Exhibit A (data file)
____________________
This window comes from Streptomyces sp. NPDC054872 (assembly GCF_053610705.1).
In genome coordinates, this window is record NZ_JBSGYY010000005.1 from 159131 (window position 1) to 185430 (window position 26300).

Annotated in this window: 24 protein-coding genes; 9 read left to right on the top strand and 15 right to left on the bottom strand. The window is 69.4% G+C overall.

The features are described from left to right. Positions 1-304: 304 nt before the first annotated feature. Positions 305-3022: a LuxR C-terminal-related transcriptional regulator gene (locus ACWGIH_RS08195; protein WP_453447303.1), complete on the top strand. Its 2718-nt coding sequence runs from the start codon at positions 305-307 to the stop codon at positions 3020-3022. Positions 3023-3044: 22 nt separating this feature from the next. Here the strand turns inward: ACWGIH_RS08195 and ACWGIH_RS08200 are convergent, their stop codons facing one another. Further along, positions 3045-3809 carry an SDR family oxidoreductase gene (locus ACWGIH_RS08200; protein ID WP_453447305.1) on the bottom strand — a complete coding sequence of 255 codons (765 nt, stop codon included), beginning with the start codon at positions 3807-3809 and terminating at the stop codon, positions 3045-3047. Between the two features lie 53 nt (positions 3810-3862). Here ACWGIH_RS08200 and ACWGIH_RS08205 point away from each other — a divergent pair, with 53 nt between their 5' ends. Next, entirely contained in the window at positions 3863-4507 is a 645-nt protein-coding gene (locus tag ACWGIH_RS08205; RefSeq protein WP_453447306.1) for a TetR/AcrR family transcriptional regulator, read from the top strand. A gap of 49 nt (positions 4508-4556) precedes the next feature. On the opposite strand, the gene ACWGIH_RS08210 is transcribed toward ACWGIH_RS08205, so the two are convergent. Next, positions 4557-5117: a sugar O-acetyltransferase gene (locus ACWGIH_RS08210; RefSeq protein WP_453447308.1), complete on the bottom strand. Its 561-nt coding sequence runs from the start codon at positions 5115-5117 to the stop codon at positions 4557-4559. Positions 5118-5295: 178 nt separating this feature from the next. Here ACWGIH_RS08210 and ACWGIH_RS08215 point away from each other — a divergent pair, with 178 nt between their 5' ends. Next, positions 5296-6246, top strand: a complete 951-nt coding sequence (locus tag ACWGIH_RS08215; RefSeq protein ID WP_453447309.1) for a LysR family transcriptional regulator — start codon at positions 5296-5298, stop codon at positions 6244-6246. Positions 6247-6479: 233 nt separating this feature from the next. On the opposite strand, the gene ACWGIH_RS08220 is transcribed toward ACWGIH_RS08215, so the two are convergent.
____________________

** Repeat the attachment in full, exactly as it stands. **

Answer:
This window comes from Streptomyces sp. NPDC054872 (assembly GCF_053610705.1).
In genome coordinates, this window is record NZ_JBSGYY010000005.1 from 159131 (window position 1) to 185430 (window position 26300).

Annotated in this window: 24 protein-coding genes; 9 read left to right on the top strand and 15 right to left on the bottom strand. The window is 69.4% G+C overall.

The features are described from left to right. Positions 1-304: 304 nt before the first annotated feature. Positions 305-3022: a LuxR C-terminal-related transcriptional regulator gene (locus ACWGIH_RS08195; protein WP_453447303.1), complete on the top strand. Its 2718-nt coding sequence runs from the start codon at positions 305-307 to the stop codon at positions 3020-3022. Positions 3023-3044: 22 nt separating this feature from the next. Here the strand turns inward: ACWGIH_RS08195 and ACWGIH_RS08200 are convergent, their stop codons facing one another. Further along, positions 3045-3809 carry an SDR family oxidoreductase gene (locus ACWGIH_RS08200; protein ID WP_453447305.1) on the bottom strand — a complete coding sequence of 255 codons (765 nt, stop codon included), beginning with the start codon at positions 3807-3809 and terminating at the stop codon, positions 3045-3047. Between the two features lie 53 nt (positions 3810-3862). Here ACWGIH_RS08200 and ACWGIH_RS08205 point away from each other — a divergent pair, with 53 nt between their 5' ends. Next, entirely contained in the window at positions 3863-4507 is a 645-nt protein-coding gene (locus tag ACWGIH_RS08205; RefSeq protein WP_453447306.1) for a TetR/AcrR family transcriptional regulator, read from the top strand. A gap of 49 nt (positions 4508-4556) precedes the next feature. On the opposite strand, the gene ACWGIH_RS08210 is transcribed toward ACWGIH_RS08205, so the two are convergent. Next, positions 4557-5117: a sugar O-acetyltransferase gene (locus ACWGIH_RS08210; RefSeq protein WP_453447308.1), complete on the bottom strand. Its 561-nt coding sequence runs from the start codon at positions 5115-5117 to the stop codon at positions 4557-4559. Positions 5118-5295: 178 nt separating this feature from the next. Here ACWGIH_RS08210 and ACWGIH_RS08215 point away from each other — a divergent pair, with 178 nt between their 5' ends. Next, positions 5296-6246, top strand: a complete 951-nt coding sequence (locus tag ACWGIH_RS08215; RefSeq protein ID WP_453447309.1) for a LysR family transcriptional regulator — start codon at positions 5296-5298, stop codon at positions 6244-6246. Positions 6247-6479: 233 nt separating this feature from the next. On the opposite strand, the gene ACWGIH_RS08220 is transcribed toward ACWGIH_RS08215, so the two are convergent.